of Scripture fails to recognize this human element. There are, to be
sure, portions of Scripture that are said to be given directly by God,
as for example, the Old Testament commandments, wherein Moses seems
largely to occupy the role of a human amanuensis.39Also
God often speaks directly through his prophets, and the prophets or
their scribes put the words down in writing. However, even in such cases,
the word of God transcribed through an Isaiah, for example, sounds quite
different from that of a Jeremiah or an Amos. God truly speaks, but
the message bears the stamp of the human vessel through whom it comes.40
C. Superintendence of the Spirit
Finally, the mode of writing of the Scriptures may be described as
the superintendence of the Spirit. On the one hand Scripture originates
from God, it is "God-breathed"; on the other, human activity
is involved in the writing. This means that the divine afflatus does
not ordinarily signify the words simply coming from on high, but coming
through the human instrument in all its uniqueness and diversity. The
Holy Spirit makes use of the vessels He finds; He does not coerce them
or blot them out, but speaks in the language of men: their background,
idiosyncrasies, culture, and the like. In all of this there is such
a superintendence and direction of the Spirit that the writing of Scripture
is verily the writing of Gods word.
Let us observe carefully. It is not that human words are so inspired
by the Spirit of God that they declare divine truth. It is rather that
the human words are Gods words, spoken in and through the
variety of the human condition. Paul writes the Thessalonians of his
gratitude that "when you received the word of God which you heard
from us, you accepted it not as the word of men but as what it really
is, the word of God." (I Thessalonians 2:13). So with the Scriptures,
they are not the word of God and the word of man in some kind of dynamic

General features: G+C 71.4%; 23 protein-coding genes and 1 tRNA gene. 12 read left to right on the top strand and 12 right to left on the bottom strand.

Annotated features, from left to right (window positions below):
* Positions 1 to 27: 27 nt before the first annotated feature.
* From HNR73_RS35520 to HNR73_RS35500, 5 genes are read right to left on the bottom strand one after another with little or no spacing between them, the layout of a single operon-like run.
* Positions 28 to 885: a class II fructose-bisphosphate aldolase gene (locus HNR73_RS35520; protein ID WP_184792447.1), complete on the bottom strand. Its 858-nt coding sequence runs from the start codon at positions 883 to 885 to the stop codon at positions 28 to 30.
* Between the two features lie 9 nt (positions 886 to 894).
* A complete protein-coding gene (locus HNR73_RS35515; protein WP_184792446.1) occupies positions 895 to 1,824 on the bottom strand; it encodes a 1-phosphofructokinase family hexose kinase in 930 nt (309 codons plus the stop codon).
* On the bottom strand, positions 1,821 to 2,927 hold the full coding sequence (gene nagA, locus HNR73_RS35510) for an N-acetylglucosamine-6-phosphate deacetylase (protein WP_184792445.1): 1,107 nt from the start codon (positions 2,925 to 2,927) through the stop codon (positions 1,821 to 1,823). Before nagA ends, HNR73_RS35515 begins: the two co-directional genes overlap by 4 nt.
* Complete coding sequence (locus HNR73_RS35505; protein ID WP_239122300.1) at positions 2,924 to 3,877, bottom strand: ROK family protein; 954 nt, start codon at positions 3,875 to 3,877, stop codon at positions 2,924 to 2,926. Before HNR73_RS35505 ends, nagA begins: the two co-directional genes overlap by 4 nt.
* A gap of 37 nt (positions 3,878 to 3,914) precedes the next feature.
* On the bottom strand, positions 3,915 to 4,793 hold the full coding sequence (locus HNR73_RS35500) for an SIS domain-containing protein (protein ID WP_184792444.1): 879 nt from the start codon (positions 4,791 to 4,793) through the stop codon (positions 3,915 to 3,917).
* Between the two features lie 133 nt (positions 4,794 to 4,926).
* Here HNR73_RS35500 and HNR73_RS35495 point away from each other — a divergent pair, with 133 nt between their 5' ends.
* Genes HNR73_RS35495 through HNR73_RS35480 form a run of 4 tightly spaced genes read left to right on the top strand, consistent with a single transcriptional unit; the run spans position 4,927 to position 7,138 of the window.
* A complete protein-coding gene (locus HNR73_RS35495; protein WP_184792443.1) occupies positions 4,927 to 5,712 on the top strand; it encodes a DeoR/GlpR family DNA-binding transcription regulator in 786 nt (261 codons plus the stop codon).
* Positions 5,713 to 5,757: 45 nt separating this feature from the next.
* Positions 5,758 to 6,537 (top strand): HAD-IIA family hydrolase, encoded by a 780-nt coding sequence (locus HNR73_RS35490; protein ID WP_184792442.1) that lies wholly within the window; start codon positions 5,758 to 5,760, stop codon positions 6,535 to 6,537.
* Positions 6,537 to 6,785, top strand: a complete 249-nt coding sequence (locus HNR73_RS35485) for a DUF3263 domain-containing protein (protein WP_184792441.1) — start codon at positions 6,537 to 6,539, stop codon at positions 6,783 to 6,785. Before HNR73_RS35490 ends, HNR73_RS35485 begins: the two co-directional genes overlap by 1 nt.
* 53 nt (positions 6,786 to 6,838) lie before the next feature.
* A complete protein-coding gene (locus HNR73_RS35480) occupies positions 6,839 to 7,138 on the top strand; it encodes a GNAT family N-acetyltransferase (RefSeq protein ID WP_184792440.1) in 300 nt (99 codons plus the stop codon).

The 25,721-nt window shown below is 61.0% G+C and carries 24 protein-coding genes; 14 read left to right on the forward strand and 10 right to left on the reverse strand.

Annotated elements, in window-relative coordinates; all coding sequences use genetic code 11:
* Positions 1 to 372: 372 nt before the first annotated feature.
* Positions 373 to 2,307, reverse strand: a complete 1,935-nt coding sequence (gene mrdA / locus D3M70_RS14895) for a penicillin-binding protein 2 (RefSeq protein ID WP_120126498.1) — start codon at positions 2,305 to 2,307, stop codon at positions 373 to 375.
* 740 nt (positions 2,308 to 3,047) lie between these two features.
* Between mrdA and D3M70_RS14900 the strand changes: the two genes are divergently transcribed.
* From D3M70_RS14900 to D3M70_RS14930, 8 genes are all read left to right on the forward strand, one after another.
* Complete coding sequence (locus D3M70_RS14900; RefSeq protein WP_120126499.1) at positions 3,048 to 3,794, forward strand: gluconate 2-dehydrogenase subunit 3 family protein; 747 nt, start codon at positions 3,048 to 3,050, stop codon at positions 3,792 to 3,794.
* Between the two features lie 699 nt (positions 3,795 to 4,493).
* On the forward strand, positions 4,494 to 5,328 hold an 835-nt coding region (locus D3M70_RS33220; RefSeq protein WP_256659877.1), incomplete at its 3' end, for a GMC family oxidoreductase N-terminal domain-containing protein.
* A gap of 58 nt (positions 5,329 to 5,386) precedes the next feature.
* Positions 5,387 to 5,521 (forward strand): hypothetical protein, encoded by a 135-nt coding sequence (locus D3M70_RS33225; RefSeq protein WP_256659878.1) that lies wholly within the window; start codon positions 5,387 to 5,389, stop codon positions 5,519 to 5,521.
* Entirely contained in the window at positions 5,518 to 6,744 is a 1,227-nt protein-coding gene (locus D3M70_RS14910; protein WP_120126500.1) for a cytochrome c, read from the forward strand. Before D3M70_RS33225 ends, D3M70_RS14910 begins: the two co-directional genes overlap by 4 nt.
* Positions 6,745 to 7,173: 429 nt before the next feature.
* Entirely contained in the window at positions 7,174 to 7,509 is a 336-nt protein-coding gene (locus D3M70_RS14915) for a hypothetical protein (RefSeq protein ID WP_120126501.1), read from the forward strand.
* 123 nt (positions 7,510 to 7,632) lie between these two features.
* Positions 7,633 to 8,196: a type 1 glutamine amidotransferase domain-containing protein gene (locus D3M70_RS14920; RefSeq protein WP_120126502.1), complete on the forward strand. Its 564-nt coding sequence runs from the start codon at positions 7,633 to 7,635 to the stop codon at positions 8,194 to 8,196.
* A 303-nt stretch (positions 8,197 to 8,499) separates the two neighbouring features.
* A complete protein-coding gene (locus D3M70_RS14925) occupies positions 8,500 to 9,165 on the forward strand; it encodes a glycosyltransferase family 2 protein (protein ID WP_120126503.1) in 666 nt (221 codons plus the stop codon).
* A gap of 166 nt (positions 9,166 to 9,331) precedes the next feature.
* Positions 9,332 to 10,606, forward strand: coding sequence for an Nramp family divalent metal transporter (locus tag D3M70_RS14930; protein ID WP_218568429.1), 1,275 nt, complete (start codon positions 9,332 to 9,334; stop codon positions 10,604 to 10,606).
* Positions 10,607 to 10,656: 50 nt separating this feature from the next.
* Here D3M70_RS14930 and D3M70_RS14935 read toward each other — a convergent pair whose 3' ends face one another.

interpenetration,41 but are really and truly the word of God in
and through the word of man. To be sure, the word of God as Scripture
is in writing, andto repeatsuch writing undoubtedly is a
human activity in all its wide diversity. However there is such a superintendence
of the Holy Spirit that what is outwardly a human word is indeed the
very word of God.
Finally, this divine superintendence is totally beyond our comprehension.
It belongs to the mystery which surrounds all Gods ways and actions.
How He accomplishes this through the complexity of the human
activity involved, no one can really understand. But that He
has done it we knowand shall be forever grateful.
36 "Prophecy of scripture" is doubtless to be understood more
broadly than portions of Scripture usually designated as "prophecy."
37 "Carried along" is the NIV translation. The imagery is that
of wind (often identified in Scripture with the Spirit of God) carrying
along a boat with sails. For example, in Acts 27:15 and 17 the same
Greek word translated as "carried along" in II Peter 1:21
is used to depict a sailing vessel "driven" by the wind.)
38 The Old Testament historians doubtless labored much over gathering,
organizing, and transcribing their materials. In the New Testament,
Luke, at the beginning of his gospel, speaking of having "carefully
investigated everything from the beginning
to write an orderly
account" (1:3 NIV).
39 See Ex. 24:4; 34:27; cf. 24:12; 31:18; 34:1; Dt. 4:13; 10:1-5.
40 A prophetic "Thus says the Lord" may suggest little or no
activity on the human side. It is to be recognized, however, that sometimes
a word from the Lord comes only after much struggle and prayer. For
example, Jeremiah spends ten days in prayer on one occasion before "the
word of the LORD came" (see Jeremiah 42:1-7).
41 As in the Incarnation wherein Jesus Christ is both God and man, the
two natures constituting one person.
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Content Copyright 2003 by J. Rodman Williams,